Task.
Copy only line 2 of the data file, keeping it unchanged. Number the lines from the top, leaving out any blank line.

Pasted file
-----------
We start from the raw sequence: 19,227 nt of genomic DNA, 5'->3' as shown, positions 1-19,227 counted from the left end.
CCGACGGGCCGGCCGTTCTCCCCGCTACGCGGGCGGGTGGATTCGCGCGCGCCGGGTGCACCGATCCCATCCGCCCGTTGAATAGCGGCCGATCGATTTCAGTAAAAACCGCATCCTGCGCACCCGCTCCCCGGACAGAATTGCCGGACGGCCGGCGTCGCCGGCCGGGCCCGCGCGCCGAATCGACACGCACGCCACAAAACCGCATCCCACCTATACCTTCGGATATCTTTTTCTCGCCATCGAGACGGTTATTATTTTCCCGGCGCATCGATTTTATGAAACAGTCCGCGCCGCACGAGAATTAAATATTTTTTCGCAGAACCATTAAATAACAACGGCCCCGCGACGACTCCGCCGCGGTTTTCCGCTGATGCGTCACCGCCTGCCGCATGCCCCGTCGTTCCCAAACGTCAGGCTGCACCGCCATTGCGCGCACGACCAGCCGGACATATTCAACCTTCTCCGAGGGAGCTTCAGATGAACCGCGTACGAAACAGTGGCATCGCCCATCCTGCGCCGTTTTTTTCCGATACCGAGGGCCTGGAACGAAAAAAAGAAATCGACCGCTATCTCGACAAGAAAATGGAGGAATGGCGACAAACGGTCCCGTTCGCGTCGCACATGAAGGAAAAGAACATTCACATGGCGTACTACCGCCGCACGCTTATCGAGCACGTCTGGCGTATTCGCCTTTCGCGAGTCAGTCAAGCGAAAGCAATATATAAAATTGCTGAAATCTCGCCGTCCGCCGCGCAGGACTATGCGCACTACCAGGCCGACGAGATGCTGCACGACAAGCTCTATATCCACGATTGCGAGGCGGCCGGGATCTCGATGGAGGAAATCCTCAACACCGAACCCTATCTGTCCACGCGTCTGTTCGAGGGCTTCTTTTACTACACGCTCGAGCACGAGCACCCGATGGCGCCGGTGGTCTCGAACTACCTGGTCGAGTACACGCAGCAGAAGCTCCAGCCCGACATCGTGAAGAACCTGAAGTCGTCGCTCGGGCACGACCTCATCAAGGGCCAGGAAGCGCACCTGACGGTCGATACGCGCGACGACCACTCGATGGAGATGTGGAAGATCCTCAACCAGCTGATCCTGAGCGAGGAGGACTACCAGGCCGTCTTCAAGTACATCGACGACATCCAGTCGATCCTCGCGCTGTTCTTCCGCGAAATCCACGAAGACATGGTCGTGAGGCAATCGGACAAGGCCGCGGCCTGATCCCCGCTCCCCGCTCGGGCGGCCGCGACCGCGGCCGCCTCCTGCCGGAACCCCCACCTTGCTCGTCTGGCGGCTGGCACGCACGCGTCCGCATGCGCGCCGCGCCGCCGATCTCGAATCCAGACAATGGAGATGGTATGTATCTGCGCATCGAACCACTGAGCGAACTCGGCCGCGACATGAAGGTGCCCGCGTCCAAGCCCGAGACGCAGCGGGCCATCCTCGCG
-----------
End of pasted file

CCGACGGGCCGGCCGTTCTCCCCGCTACGCGGGCGGGTGGATTCGCGCGCGCCGGGTGCACCGATCCCATCCGCCCGTTGAATAGCGGCCGATCGATTTCAGTAAAAACCGCATCCTGCGCACCCGCTCCCCGGACAGAATTGCCGGACGGCCGGCGTCGCCGGCCGGGCCCGCGCGCCGAATCGACACGCACGCCACAAAACCGCATCCCACCTATACCTTCGGATATCTTTTTCTCGCCATCGAGACGGTTATTATTTTCCCGGCGCATCGATTTTATGAAACAGTCCGCGCCGCACGAGAATTAAATATTTTTTCGCAGAACCATTAAATAACAACGGCCCCGCGACGACTCCGCCGCGGTTTTCCGCTGATGCGTCACCGCCTGCCGCATGCCCCGTCGTTCCCAAACGTCAGGCTGCACCGCCATTGCGCGCACGACCAGCCGGACATATTCAACCTTCTCCGAGGGAGCTTCAGATGAACCGCGTACGAAACAGTGGCATCGCCCATCCTGCGCCGTTTTTTTCCGATACCGAGGGCCTGGAACGAAAAAAAGAAATCGACCGCTATCTCGACAAGAAAATGGAGGAATGGCGACAAACGGTCCCGTTCGCGTCGCACATGAAGGAAAAGAACATTCACATGGCGTACTACCGCCGCACGCTTATCGAGCACGTCTGGCGTATTCGCCTTTCGCGAGTCAGTCAAGCGAAAGCAATATATAAAATTGCTGAAATCTCGCCGTCCGCCGCGCAGGACTATGCGCACTACCAGGCCGACGAGATGCTGCACGACAAGCTCTATATCCACGATTGCGAGGCGGCCGGGATCTCGATGGAGGAAATCCTCAACACCGAACCCTATCTGTCCACGCGTCTGTTCGAGGGCTTCTTTTACTACACGCTCGAGCACGAGCACCCGATGGCGCCGGTGGTCTCGAACTACCTGGTCGAGTACACGCAGCAGAAGCTCCAGCCCGACATCGTGAAGAACCTGAAGTCGTCGCTCGGGCACGACCTCATCAAGGGCCAGGAAGCGCACCTGACGGTCGATACGCGCGACGACCACTCGATGGAGATGTGGAAGATCCTCAACCAGCTGATCCTGAGCGAGGAGGACTACCAGGCCGTCTTCAAGTACATCGACGACATCCAGTCGATCCTCGCGCTGTTCTTCCGCGAAATCCACGAAGACATGGTCGTGAGGCAATCGGACAAGGCCGCGGCCTGATCCCCGCTCCCCGCTCGGGCGGCCGCGACCGCGGCCGCCTCCTGCCGGAACCCCCACCTTGCTCGTCTGGCGGCTGGCACGCACGCGTCCGCATGCGCGCCGCGCCGCCGATCTCGAATCCAGACAATGGAGATGGTATGTATCTGCGCATCGAACCACTGAGCGAACTCGGCCGCGACATGAAGGTGCCCGCGTCCAAGCCCGAGACGCAGCGGGCCATCCTCGCG